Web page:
Hobson’s choice; moral compromise

GreenManFlashing

MY husband, my everything: Happier times with Gabby Anderson (Michelle Douglas) and Aaron Matshoba (Litha Bam). Photograph courtesy Auto and General Theatre on the Square.

“HAVE YOU SEEN Green Man Flashing?” was a statement uttered with urgency everywhere you went in 2004/5. It was a play that rocked South African society’s equilibrium when it first saw light of day. One of the first works from the pen of Mike van Graan, it fitted the idea of a cultural imperative which forced theatre attendance and was premised on the stuff that made dinner conversations meaty. Fourteen years later, does it still have the shock, the verve and the relevance it did then?

Directed again by Malcolm Purkey – it was his directorial debut in 2005 when he took up the position as artistic director of the Market Theatre – this is a work that brings together a number of important theatre cornerstones, which include it being a part of the high school syllabus in this country.

It’s a rippingly well developed story which poses a gut-wrenchingly hard conundrum about rape in our society. If you’re the victim, how willing might you be to allow your case to be split wide open under public scrutiny, particularly if you’ve been given a possible route out to a new life with the idea of making the blemish on the rapist’s reputation disappear? But more than this issue, it engages with layers of truths, trauma upon trauma in the name of political status, and ugly histories that don’t really go away, from either the private or the public context.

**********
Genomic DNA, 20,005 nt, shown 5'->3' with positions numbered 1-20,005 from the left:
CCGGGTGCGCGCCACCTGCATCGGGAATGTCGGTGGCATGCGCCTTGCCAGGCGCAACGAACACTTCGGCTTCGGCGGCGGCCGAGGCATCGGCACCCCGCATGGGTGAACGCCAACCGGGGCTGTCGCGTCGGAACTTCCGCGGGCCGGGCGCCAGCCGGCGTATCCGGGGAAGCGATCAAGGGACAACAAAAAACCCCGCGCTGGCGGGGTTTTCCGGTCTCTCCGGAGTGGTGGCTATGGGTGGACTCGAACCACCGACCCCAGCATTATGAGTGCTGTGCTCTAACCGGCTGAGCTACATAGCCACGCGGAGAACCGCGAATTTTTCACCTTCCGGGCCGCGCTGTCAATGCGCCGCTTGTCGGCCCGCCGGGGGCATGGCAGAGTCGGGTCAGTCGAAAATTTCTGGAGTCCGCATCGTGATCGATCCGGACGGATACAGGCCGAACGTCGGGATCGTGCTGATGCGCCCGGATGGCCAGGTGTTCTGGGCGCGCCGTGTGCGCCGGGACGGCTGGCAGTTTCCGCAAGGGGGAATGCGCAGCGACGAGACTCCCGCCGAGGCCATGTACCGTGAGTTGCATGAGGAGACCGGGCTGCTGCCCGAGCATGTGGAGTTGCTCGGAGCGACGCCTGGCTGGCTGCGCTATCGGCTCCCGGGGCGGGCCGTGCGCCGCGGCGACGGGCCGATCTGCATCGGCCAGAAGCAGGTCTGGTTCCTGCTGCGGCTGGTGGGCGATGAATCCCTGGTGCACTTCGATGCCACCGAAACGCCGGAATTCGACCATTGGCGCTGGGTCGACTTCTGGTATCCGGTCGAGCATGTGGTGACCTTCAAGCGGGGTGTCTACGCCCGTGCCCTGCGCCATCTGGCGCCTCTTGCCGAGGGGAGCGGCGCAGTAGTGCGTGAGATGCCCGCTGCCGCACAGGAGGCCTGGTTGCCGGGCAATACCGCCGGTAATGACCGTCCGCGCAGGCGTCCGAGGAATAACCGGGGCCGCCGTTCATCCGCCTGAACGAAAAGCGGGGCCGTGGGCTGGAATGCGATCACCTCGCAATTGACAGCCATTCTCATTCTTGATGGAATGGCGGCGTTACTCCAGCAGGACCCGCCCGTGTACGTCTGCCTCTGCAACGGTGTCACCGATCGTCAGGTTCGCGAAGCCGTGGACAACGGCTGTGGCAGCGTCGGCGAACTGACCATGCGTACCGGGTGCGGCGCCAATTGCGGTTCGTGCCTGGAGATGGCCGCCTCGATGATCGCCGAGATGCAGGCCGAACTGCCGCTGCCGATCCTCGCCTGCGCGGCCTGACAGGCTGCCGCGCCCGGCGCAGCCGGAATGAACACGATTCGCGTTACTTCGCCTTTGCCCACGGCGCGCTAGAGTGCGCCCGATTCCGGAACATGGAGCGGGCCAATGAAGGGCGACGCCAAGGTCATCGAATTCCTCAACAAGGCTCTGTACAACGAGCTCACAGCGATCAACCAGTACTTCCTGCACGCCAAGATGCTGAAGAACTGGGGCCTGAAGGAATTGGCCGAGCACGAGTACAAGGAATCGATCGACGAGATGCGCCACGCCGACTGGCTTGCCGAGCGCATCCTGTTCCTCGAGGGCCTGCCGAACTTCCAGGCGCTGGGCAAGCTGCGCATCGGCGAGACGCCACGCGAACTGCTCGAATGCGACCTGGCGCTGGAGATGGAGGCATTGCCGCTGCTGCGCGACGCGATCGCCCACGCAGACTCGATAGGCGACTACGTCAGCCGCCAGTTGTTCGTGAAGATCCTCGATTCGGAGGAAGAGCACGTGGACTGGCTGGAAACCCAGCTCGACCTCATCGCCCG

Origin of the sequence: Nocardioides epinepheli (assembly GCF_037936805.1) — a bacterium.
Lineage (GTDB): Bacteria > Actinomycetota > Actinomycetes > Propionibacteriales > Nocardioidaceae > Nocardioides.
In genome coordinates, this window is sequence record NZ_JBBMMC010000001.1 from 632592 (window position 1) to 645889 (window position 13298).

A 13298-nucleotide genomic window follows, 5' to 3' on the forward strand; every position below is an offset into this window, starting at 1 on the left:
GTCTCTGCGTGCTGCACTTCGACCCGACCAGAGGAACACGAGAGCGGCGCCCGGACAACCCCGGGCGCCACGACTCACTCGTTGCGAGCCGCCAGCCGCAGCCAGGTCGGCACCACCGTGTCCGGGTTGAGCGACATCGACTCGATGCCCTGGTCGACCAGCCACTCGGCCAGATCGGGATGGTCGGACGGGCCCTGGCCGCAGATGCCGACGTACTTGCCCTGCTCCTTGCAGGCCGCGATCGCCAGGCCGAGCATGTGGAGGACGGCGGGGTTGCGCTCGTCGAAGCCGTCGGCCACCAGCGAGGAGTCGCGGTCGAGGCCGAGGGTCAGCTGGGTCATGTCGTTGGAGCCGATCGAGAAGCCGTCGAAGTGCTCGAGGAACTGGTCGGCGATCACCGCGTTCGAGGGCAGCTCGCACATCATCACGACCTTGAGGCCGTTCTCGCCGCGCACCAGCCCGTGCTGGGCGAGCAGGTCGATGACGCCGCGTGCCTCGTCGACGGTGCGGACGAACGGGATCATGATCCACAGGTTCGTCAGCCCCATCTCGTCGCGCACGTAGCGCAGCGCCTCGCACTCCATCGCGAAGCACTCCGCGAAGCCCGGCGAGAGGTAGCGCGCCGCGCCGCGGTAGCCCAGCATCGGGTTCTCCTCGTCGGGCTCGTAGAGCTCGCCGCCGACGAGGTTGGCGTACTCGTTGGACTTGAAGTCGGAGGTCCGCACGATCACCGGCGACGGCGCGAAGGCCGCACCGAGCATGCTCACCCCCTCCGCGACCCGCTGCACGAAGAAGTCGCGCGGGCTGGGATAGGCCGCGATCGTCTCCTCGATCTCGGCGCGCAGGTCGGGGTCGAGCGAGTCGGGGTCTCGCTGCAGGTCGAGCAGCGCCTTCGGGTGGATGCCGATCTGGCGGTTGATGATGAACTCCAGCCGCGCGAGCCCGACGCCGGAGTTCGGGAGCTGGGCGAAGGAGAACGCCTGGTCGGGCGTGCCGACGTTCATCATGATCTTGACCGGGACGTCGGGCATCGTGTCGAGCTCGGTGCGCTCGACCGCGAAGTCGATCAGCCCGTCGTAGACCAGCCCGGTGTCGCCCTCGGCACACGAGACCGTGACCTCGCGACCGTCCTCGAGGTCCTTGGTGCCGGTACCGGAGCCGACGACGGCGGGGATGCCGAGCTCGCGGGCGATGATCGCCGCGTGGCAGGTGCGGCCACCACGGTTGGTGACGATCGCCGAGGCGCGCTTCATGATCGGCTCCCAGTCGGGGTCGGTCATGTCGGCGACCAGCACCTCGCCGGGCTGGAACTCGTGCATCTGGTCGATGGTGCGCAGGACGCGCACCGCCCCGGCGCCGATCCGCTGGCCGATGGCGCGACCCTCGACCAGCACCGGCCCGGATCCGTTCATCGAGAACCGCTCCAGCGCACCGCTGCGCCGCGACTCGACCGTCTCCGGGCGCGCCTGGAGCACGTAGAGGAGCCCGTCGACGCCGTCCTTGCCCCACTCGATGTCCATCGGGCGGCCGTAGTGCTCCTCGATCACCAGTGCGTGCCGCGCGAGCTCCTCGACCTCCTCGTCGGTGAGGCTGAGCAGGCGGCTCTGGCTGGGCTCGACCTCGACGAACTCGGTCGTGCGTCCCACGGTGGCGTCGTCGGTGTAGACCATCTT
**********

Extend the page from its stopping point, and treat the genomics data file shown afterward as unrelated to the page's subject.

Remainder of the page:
Staged at the moment at Auto and General Theatre on the Square in Sandton, the work is clearly articulated and riveting in its narrative energies and replays of sequences to inform and develop the story. Several directorial decisions enhance the work’s potency, but the set is enormously bland and odd casting decisions affect the play’s texture.

Further to that, punctuated with angry anti-apartheid posters, from the 1980s and earlier, the work’s backdrop offers tricks of lighting which do not make sense in the context of the story being told. You find yourself pondering which poster will be arbitrarily highlighted at the end of the next scene, as you have to force yourself back to listen to the dialogue.